100 fellowships for Rackham centennial: Chang and Injaian awarded spring/summer fellowships
Friday, April 13, 2012
EEB graduate students Dan Chang and Alli Injaian have been awarded two of the 100 Rackham Centennial Spring/Summer 2012 Fellowships of $6,000.
Chang studies molecular ecology and genetics with her advisor, Professor Tom Duda. “Ecology plays an important role in organismal evolution, but it is always challenging to understand the ramifications of these ecological forces on molecular evolutionary processes associated with the origins of adaptations and the species interaction,” said Chang. “In particular, it is extremely difficult to identify the genetic variables that work at the interface of predator-prey interactions, especially genes that are directly involved with predation. Predatory marine snails of the genus Conus represent an ideal system for study because they employ venoms composed of a cocktail of neurotoxins (termed “conotoxins”) that are direct gene products of known genes to capture prey. In my dissertation entitled 'Evolutionary ecology of Conus: evolution and expression of conotoxin genes and their association with prey' I investigated the adaptive diversification of venom genes at both inter- and intra-specific levels. In the last chapter of my dissertation, I specifically plan to test the hypothesis that Conus exhibit distinct conotoxin gene expression patterns during non-larval life history stages (larvae feed on phytoplankton and do not use venom) and that shifts in venom composition correspond to shifts in diet. This study provides new perspectives on the relationships between venom evolution and prey diversification, and reveals to us the role of ecologically-relevant genes in predator-prey interactions. I have studied the diets of Conus ebraeus in Guam and found at least two dietary shifts after settlement. This spring/summer I will finish the analysis of conotoxin gene expression in different developmental stages. The Rackham Centennial Fellowship allows me to complete my dissertation research and prepare for my defense in the fall."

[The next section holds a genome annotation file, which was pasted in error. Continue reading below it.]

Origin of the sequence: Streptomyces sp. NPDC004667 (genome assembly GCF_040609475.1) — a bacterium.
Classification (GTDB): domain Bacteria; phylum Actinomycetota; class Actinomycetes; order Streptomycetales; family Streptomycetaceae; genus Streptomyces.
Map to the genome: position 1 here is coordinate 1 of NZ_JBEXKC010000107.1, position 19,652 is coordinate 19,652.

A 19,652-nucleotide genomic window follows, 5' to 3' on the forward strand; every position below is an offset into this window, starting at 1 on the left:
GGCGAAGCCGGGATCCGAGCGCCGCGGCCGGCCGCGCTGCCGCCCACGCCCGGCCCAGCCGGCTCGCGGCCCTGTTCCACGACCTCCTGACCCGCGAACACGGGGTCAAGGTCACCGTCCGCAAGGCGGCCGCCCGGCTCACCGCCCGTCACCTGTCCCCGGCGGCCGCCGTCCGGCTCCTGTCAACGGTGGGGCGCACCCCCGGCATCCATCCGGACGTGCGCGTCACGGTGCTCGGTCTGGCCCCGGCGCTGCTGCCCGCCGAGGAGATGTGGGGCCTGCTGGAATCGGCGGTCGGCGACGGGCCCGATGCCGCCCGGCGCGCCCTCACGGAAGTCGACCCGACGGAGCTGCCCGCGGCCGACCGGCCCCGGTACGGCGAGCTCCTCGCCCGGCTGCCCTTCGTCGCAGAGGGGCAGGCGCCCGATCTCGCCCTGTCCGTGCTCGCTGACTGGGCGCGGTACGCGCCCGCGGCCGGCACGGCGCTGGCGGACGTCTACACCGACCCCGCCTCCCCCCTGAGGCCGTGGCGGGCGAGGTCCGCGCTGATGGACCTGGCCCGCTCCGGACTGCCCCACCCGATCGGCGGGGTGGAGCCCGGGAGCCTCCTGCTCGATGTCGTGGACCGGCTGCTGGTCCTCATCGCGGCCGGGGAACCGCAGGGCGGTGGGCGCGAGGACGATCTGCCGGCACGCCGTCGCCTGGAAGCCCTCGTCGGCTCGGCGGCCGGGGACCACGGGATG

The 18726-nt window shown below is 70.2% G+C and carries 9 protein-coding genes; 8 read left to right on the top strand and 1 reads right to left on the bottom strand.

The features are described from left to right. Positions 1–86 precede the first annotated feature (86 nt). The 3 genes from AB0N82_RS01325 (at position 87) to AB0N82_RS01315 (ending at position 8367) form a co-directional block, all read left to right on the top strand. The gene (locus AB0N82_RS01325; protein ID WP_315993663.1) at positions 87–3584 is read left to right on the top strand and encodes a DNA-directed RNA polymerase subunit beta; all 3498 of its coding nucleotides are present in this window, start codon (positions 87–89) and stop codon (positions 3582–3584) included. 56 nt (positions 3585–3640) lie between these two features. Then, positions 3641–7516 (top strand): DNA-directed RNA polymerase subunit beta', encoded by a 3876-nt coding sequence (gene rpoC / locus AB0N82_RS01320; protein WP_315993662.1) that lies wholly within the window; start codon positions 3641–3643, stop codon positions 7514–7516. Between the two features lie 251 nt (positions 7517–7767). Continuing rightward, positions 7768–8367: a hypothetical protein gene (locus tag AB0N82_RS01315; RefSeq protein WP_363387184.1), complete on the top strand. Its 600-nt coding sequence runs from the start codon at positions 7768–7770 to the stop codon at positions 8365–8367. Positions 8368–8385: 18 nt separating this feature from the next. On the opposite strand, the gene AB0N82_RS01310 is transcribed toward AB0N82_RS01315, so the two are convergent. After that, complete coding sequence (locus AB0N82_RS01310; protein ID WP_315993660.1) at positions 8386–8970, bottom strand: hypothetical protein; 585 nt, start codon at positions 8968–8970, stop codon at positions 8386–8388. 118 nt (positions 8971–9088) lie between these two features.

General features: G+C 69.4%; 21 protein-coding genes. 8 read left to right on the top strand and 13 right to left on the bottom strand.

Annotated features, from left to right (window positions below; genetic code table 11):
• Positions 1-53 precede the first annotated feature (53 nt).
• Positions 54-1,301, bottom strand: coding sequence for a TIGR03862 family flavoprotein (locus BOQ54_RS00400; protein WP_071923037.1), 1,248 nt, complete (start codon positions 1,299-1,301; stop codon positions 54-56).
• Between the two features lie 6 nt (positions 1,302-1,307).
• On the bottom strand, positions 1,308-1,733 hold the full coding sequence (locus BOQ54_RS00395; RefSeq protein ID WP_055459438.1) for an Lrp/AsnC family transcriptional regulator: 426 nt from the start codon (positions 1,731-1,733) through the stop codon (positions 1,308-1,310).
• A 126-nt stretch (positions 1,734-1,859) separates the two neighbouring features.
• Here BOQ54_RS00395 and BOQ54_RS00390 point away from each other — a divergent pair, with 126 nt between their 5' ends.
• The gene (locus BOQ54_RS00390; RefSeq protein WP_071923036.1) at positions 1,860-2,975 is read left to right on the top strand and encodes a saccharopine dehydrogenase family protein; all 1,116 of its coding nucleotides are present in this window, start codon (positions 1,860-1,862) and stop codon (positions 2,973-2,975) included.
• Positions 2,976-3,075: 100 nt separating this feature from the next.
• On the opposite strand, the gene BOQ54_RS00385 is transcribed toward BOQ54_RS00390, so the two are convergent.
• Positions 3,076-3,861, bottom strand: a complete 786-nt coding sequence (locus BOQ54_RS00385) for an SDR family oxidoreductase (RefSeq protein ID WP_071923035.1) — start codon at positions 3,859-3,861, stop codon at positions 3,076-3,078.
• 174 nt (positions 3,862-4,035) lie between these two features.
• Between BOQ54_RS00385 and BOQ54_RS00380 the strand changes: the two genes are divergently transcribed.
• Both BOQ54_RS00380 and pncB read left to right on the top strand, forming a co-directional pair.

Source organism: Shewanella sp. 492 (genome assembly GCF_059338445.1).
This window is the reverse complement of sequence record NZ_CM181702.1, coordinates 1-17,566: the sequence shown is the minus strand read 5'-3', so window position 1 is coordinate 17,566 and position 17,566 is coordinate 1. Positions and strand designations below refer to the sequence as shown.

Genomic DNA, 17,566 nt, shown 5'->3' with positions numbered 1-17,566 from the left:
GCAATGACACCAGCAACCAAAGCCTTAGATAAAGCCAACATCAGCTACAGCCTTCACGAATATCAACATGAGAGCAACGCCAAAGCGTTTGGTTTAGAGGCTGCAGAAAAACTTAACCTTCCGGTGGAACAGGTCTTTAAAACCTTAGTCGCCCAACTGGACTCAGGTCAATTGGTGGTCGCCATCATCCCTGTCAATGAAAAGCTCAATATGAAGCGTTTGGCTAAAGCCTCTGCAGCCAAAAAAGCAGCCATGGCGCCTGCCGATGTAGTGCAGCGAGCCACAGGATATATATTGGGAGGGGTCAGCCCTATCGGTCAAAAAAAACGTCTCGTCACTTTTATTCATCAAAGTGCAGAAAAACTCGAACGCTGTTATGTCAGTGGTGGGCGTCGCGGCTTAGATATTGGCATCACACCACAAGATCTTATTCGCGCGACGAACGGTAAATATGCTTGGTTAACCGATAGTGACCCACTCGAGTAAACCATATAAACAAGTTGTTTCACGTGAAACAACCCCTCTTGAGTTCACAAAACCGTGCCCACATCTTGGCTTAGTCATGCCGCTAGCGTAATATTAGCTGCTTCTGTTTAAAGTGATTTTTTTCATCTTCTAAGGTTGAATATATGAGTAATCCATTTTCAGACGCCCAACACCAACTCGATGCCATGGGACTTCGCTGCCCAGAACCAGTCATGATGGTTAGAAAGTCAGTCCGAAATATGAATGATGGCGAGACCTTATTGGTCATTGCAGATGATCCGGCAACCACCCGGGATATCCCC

Injaian researches sexual selection and animal behavior with her advisor, Professor Elizabeth Tibbetts. “In humans, individual face recognition is associated with cognitive specialization for faces: humans learn and remember faces better than any other visual stimuli,” said Injaian. “Remarkably, new research shows similar specialization in Polistes fuscatus (paper wasp), providing the opportunity to study face specialization in a way which was previously not possible. To test whether specialized face learning is an innate ability or if this expertise is accrued with exposure to faces over time, I will manipulate early life experience of P. fuscatus and test if wasp age is correlated with cognitive specialization for face-learning and if social experience is necessary for cognitive specialization for face-learning.”
In celebration of the Rackham Graduate School’s 100th anniversary, Rackham designed the fellowship to enable graduate students enrolled in a Rackham program to work on research, scholarly, or creative projects in collaboration with faculty mentors during the spring/summer 2012 term to advance progress towards the degree and their future impact as “Michigan graduate students in the world.”
The $6,000 fellowship is to cover living expenses for the term. An interdisciplinary faculty panel reviewed applications based on the clarity and coherence of the research, scholarship, or creative work proposed; how the proposed work directly relates to and helps achieve progress towards the degree; and the commitment of the faculty advisor to provide mentoring to the student during the summer.
Pictured above: Dan Chang and Alli Injaian
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